“Weasel’s still wrestling with his sexuality,” Wade tells her. “Put some love into it this time, would ya? You didn’t look me in the eye last time and I gotta tell you, it really cast a pall over the whole mood.”

“He really doesn’t mean that in the sexual sense,” says Weasel, sliding the michelada to Neg. Wade waits until after the first sip before saying, “You know that has clamato in it, right?”

Neg looks puzzled. “So?”

“So, clamato. Clam juice.”

“He doesn’t mean that in the sexual sense either,” says Weasel.

Neg looks back and forth between the two of them, visibly trying to decide if she believes either. Then she shrugs and takes another sip.

“What, really? No tears for oppressed clams?” Wade says.

“I really can’t tell if he means that in the sexual sense,” says Weasel.

“Micheladas have been my favorite since I was nine,” says Neg. “If they were gonna make me puke, they would’ve by now.”

“Well then,” says Weasel, “Bullet dodged. I hate cleaning up puke.” His brow furrows a little. “I definitely picked the wrong career.”

“Speaking of things I’ve loved since I was nine, where’s my blowjob?” says Wade.

“Hey, is that where you got your name?” Neg says. She’s been reading the sign above the bar.

Wade looks up. “Why yes it is, young padawan. Funny thing that, I totally win. Who was the poor sucker who bet on me, I wonder? Oh wait, it was you. Worst friend ever,” he tells Weasel, who finishes spraying whipped crème and slides the shotglass across the bar.

“If I give you a blowjob, will you stop bitching about it?”

‘Oh, you are going to give me so many blowjobs before I stop bitching about that,” Wade reassures him.

Neg’s still reading the list of names. “Can I go on the board?”

“No,” Weasel says while Wade says, “Sure, why not.” 

“You are the worst mentor ever,” says Weasel as Wade snags a piece of chalk from behind the bar.

“Have you seen what this girl can do?” says Wade, standing up on his barstool to reach the chalkboard. “We’re gonna have to give her Magneto-level odds. I don’t think I can fit your whole name on here,” he tells Neg, who shrugs.

“Just fit whatever you can.”

“Wait, what can you do?” Weasel asks her.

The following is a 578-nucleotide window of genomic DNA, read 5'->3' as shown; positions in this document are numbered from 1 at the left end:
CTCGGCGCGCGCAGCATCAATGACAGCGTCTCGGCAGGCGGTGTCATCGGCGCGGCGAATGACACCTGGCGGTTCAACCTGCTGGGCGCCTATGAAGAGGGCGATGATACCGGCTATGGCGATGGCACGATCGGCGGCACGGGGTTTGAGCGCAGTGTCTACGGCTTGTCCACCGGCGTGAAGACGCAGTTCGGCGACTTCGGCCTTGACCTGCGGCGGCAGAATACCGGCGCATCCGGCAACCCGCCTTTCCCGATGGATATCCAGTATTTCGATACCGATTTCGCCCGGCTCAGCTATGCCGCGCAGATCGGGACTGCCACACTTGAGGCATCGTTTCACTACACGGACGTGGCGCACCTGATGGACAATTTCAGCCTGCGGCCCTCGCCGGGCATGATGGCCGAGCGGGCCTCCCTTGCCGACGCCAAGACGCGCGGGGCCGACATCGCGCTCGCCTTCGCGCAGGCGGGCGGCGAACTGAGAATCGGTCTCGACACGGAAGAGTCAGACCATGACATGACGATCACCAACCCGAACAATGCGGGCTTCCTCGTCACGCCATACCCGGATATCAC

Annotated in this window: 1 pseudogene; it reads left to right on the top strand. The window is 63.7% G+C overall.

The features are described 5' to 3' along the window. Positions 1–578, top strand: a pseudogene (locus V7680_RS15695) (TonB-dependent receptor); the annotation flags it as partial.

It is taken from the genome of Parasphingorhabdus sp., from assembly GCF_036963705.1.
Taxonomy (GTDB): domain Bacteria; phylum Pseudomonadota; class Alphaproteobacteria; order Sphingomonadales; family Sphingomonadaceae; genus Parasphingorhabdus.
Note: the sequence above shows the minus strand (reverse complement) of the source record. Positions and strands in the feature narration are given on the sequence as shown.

“Show the nice man, sweetie,” Wade says, carefully lettering “NEG GO BOOM” in neat capitals on the Dead Pool.

“In here?” says Neg.

“Good point,” says Wade. “Go stand over by Boothe.”

“Is this going to cost me light fixtures?” Weasel asks.

 

 

They end up in the alley out back, watching Neg destroy first a trash can, then a stack of pallets. Weasel turned pale at the first explosion and now, watching Neg punt a largish city dumpster around like it’s a soap bubble, he’s looking positively green.

“I take back every impure thought I’ve ever had about a girl,” he whispers to Wade. “Please don’t tell her where I live.”

“Hey Neg!” Wade hollers. “Weasel here is saying that Demi Lovato is talentless and manufactured and also bad! Because she’s a girl!”

Neg squints at them in the sunshine. After a moment, she says, “You have really no idea what I like, do you?”

“Affordable haircuts?” Wade guesses.

Neg snorts. Then she wipes the soot from her hands. “Can we get breakfast now?”

Over waffles, Weasel talks about his latest girlfriend, who is also a bartender.

“That’s sweet,” says Wade. “You can go to meetings together.”

“Funny,” says Weasel. “I’ll have you know that alcoholism is incredibly endemic to the bartending population. It’s our black lung.”

“Which you also have,” says Wade, giving the pack of Winstons in Weasel’s pocket a friendly tap. 

“Which I also have,” Weasel agrees placidly.

Neg watches them like it’s a ping-pong match. They’re both crowded into the booth opposite her, because Weasel refuses to sit next to Neg after seeing what she can do and because Wade won’t sit with his back to a door. Neg, who is young and can throw out force fields which level buildings, has no problems with sitting with her back to the door. She’ll learn.